Curiosities about the Tower of Pisa

tower of Pisa
The tower of Pisa It is one of the most famous monuments in Europe. Located in Italy, specifically in the city of Pisa, it attracts thousands of tourists who visit Tuscany wanting to see if it is as inclined as it seems in the photos.

It measures between 55.7 and 55.8 meters in height and weighs about 14,700 tons. Construction began on August 9, 1173 and from then on he began to bow. It was completed in 1350.

Composition

There is 8 levels. In the first of them we find a base of blind arches. In the following six we see open semicircular arcades, while at the top there is a beautiful bell tower with seven bells which can be accessed by climbing 294 steps internal to contemplate privileged views of the city. This bell tower is that of the Cathedral of Pisa, which is right next door, a few meters away.


Problems with your inclination

The Italian Government was forced to ask for help from mathematicians, engineers and historians to prevent its collapse in 1964. A little more than two decades later, in January 1990, it was no longer accessible to the public for security reasons and did not reopen until December 15, 2001, when the remodeling work had already been completed. . It was said back then that its base would remain safe for at least three centuries thanks to the added 800 metric tons of counterweight.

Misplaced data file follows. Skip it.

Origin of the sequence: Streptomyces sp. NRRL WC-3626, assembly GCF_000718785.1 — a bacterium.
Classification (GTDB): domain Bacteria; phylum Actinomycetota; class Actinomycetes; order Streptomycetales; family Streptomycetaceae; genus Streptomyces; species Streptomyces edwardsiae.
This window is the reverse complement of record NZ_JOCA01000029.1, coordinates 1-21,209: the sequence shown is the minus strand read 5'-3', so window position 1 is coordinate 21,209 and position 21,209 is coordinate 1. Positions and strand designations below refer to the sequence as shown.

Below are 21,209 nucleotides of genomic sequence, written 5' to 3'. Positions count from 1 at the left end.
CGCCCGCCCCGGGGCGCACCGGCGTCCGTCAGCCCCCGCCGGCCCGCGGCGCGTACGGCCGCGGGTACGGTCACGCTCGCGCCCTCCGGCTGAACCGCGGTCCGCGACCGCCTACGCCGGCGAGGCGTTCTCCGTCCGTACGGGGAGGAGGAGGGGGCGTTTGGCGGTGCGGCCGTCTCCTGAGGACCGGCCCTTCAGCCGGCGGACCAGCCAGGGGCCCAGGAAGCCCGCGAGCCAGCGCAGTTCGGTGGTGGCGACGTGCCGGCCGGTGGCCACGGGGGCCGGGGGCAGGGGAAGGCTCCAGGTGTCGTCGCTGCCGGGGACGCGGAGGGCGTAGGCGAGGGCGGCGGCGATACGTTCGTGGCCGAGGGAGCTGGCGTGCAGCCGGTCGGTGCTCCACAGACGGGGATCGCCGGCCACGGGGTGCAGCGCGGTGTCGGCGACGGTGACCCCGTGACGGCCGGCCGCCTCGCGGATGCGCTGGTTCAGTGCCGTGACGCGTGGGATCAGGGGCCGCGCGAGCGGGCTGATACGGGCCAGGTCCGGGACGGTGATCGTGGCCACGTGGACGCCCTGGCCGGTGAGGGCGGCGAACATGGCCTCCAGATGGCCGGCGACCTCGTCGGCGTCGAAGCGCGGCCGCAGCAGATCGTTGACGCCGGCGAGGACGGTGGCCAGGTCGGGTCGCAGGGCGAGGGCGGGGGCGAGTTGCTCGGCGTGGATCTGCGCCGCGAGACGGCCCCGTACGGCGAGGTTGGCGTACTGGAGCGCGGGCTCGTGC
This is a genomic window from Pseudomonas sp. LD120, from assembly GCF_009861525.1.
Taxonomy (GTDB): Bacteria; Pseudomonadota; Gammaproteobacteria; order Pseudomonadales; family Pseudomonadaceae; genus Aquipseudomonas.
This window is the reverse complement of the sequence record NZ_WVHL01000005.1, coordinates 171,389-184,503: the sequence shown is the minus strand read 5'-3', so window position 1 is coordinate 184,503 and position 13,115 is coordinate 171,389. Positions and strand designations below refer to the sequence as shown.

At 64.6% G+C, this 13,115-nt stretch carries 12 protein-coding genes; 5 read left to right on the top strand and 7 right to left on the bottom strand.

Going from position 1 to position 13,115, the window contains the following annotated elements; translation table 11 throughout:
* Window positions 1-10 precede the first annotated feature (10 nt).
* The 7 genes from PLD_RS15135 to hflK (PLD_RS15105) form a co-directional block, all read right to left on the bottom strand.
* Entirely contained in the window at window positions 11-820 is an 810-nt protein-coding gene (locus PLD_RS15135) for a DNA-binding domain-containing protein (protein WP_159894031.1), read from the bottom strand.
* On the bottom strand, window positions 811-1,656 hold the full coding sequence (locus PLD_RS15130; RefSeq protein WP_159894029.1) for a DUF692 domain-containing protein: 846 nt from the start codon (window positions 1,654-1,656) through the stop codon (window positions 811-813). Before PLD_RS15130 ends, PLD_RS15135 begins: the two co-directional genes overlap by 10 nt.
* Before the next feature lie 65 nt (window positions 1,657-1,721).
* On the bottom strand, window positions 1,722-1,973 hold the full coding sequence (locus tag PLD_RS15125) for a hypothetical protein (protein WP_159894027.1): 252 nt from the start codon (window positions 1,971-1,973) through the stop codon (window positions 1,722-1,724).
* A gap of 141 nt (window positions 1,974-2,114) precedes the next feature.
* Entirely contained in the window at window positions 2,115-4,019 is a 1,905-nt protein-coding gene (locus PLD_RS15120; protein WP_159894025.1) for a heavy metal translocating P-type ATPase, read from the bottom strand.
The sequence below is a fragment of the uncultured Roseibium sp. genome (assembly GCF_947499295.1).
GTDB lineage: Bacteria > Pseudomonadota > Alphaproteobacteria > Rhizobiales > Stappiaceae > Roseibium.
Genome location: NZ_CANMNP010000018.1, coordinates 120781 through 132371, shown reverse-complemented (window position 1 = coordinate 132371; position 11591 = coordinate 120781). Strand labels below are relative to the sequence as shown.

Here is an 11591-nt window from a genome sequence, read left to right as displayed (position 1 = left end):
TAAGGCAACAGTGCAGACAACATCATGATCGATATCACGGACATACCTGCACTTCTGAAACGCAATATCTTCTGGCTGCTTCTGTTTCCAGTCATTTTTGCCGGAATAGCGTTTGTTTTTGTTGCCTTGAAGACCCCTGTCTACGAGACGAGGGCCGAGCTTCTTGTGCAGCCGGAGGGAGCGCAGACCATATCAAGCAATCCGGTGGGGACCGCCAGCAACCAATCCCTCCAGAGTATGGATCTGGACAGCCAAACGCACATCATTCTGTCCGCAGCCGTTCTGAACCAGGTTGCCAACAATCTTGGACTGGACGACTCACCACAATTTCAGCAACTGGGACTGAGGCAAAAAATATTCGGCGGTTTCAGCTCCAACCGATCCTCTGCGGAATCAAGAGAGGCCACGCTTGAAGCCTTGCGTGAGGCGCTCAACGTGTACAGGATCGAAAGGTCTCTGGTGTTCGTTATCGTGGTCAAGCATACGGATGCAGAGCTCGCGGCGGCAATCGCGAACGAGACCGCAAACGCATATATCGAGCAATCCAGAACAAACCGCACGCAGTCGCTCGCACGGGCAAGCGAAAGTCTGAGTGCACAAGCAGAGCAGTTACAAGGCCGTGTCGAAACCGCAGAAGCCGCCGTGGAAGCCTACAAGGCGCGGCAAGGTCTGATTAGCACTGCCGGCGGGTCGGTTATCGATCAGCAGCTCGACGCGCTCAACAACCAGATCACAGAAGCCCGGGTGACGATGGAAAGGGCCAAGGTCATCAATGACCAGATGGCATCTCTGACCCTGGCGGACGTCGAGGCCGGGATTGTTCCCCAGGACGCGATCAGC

Pisa Tower 2
At this time his inclination is 3.99 meters, the same as it had in 1700.

It is not the steepest in the world

Although it is a considerable incline, it should be noted that it is not the steepest tower in the world. Its 4 degrees of inclination to the south are nothing compared to the 6 degrees of inclination of the Suurhusen bell tower, in Lower Saxony (Germany).

Hard to contrast data

They say that Galileo Galilei He launched two cannon balls of different mass from above to demonstrate that the rate of fall was not dependent on mass. And on the other hand, no less curious, to point out that in the main entrance of the Duomo there is a small lizard in relief that brings good luck by rubbing it. Or at least that's what they say.

An accidental architectural wonder - Leaning Tower of Pisa (November 2020)


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